Wednesday, April 17, 2013


(June 2006, U.S.)

In 1983, 20th Century Fox released a film called TWO OF A KIND. At the time, the big hype surrounding it was the fact that it reunited the two mega-stars of GREASE (1978), John Travolta and Olivia Newton-John. Trouble was, it had been over six years since GREASE, and frankly, nobody gave a shit any more. As a result of that, and the fact that it was just a terrible movie, it bombed both critically and financially. I bring this up simply because for a summer that was delivering the third X-MEN movie and the return of Superman, to get people interested in devoting their time and money to THE LAKE HOUSE, the hype clearly had to rely on the return of Keanu Reeves and Sandra Bullock, the two stars of SPEED (1994). Again, the trouble here is that there was a twelve year period between SPEED and THE LAKE HOUSE and I honestly don't think people gave a shit anymore. While the box office intake was respectable, critical reaction was mostly negative. Hell, there's even a particular episode of TV's THE BIG BANG THEORY in which Sheldon Cooper makes it very clear to Penny that it was bad enough that she made him watch that movie (ha, ha, ha!!).

Okay, so you're probably scratching your head right now wondering what the hell I find so damn redeeming and pleasurable about THE LAKE HOUSE that I would include it in my film collection. Well, my only defense I can claim is that I've always been very partial to stories about people who connect personally with their house. Titles like this one, LIFE AS A HOUSE (2001) and UNDER THE TUSCAN SUN (2003) will give you a general idea of what I'm talking about. With regards to my own life, I've been personally connected and dedicated to my beach home in the Hamptons ever since I was a kid. Therefore, it stands to good reason that I would connect with a story like THE LAKE HOUSE, which by the way, it turns out it's an American remake of a South Korean motion picture called IL MARE (2000). Beyond the personal connection to house and home, this romantic drama tells the story of Alex Wyler (Reeves) and Kate Forster (Bullock), respectively an architect living in the year 2004 and a doctor living in the year 2006. The two of them meet via hand-written letters left in a mailbox at said lake house they have both lived in at separate points in time; they carry on this sort of old fashioned correspondence over two years, remaining separated by their original difference of two years. For Alex the time goes from 2004 to 2006 and for Kate the time goes from 2006 to 2008. The question (and the ultimate goal of the film) is how and when will these two potential lovebirds eventually meet in person in real life.

(I really hope that made some sense to you because I can't explain it any better than that!)

By the way, here's what the lake house looks like...

(I'd live in it!)

So this is where romantic fantasy and some major suspension of disbelief have to play a part in your mind (and your heart) in order to begin some level of appreciation for a love story that attempts to go beyond the traditional bullshit Friday night-multiplex romantic comedy. Really, it's easier than you might think. If you've seen enough movies in your life as I have, you can recall story elements of films like AN AFFAIR TO REMEMBER (1957), BEST DEFENSE (1984), FIELD OF DREAMS (1989) and SLEEPLESS IN SEATTLE (1993), all the while remembering, as Dr. Emmett Brown puts it in BACK TO THE FUTURE-PART III (1990), to think "fourth dimensionally". Put all of this in your mind and your imagination, and THE LAKE HOUSE is a lot more plausible as fantasy fiction than you might think. That being the case, the film takes on a truly fundamental romantic impulse, regardless of any of its logical inconsistencies. I mean, really, think about...we spend much of our lives contemplating how loves makes no sense why not here on screen, too??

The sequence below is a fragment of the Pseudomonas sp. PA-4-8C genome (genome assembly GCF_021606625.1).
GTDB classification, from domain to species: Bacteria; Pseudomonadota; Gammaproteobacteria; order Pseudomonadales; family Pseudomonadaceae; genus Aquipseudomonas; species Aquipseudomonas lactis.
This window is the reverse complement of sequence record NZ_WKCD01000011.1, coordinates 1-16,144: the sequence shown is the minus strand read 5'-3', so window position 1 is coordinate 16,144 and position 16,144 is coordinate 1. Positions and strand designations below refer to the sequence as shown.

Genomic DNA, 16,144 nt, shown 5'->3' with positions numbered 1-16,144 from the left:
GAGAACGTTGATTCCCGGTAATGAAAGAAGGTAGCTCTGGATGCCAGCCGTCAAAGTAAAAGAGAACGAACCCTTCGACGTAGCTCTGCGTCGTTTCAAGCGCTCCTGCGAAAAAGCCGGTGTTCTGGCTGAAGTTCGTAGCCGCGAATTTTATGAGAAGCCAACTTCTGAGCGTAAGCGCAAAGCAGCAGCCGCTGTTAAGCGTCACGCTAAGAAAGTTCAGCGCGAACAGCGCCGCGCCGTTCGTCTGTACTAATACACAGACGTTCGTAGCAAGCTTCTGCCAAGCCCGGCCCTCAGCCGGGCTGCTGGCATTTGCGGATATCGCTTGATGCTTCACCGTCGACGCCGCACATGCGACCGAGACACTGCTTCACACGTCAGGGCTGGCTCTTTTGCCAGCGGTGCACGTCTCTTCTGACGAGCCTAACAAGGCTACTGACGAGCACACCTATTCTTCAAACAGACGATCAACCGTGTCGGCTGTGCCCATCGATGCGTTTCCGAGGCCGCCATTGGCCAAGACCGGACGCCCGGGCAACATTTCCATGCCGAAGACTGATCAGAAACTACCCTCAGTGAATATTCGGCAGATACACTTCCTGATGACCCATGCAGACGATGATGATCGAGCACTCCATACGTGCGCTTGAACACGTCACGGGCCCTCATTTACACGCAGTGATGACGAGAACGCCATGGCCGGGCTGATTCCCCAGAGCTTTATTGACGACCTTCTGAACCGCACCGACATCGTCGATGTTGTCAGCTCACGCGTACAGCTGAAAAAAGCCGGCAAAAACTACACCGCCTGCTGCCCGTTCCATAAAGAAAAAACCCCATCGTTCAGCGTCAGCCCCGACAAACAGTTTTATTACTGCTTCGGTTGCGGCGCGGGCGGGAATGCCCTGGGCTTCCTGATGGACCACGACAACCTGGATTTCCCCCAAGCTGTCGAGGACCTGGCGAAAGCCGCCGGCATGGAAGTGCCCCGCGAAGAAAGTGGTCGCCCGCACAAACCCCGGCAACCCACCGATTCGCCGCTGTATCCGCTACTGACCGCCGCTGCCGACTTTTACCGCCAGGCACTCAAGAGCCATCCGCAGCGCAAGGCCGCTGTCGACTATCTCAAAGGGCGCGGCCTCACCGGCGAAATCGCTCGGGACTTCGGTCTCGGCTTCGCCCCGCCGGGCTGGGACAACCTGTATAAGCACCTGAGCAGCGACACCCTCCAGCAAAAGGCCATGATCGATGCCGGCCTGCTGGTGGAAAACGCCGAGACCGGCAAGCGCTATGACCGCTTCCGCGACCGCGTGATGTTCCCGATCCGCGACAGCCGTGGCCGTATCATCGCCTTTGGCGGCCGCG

As an element of strong irony and intruigue, there's the repeated sequence at Chicago's Daley Plaza that I would call your attention to. When the film begins, a man has been hit by a bus and killed, dying in Kate's arms as it turns out. By the end of the film, that tragedy is about to seemingly happen all over again, but this time we know a few things about Alex and Kate and the journey that has brought them to their ultimate destiny. Having pointed that out, I hardly need clarify that Alex's life is forever changed (and saved!) by Kate at the end thanks to the benefit of two year's time and knowledge. Remember, in the end this is still a nice love story starring the two people from SPEED and love always conquers in the end, yes? And despite my negative opinion of a twelve year gap in time between films, Reeves and Bullock DO seem to have a nice chemistry together. Nothing wrong with that.

Favorite line or dialogue:

Kate (voice-over): "Alex, I know why you didn't show up that night. It was you at Daley Plaza that day. It was you. Please don't go. Just wait. Please. Don't look for me. Don't try to find me. I love you...any it's taken me all this time to say it, but I love you. And if you still care for me, wair for me. Wait with me. Just wait. Wait. Wait two years, Alex. Come to the lake house. I'm here."

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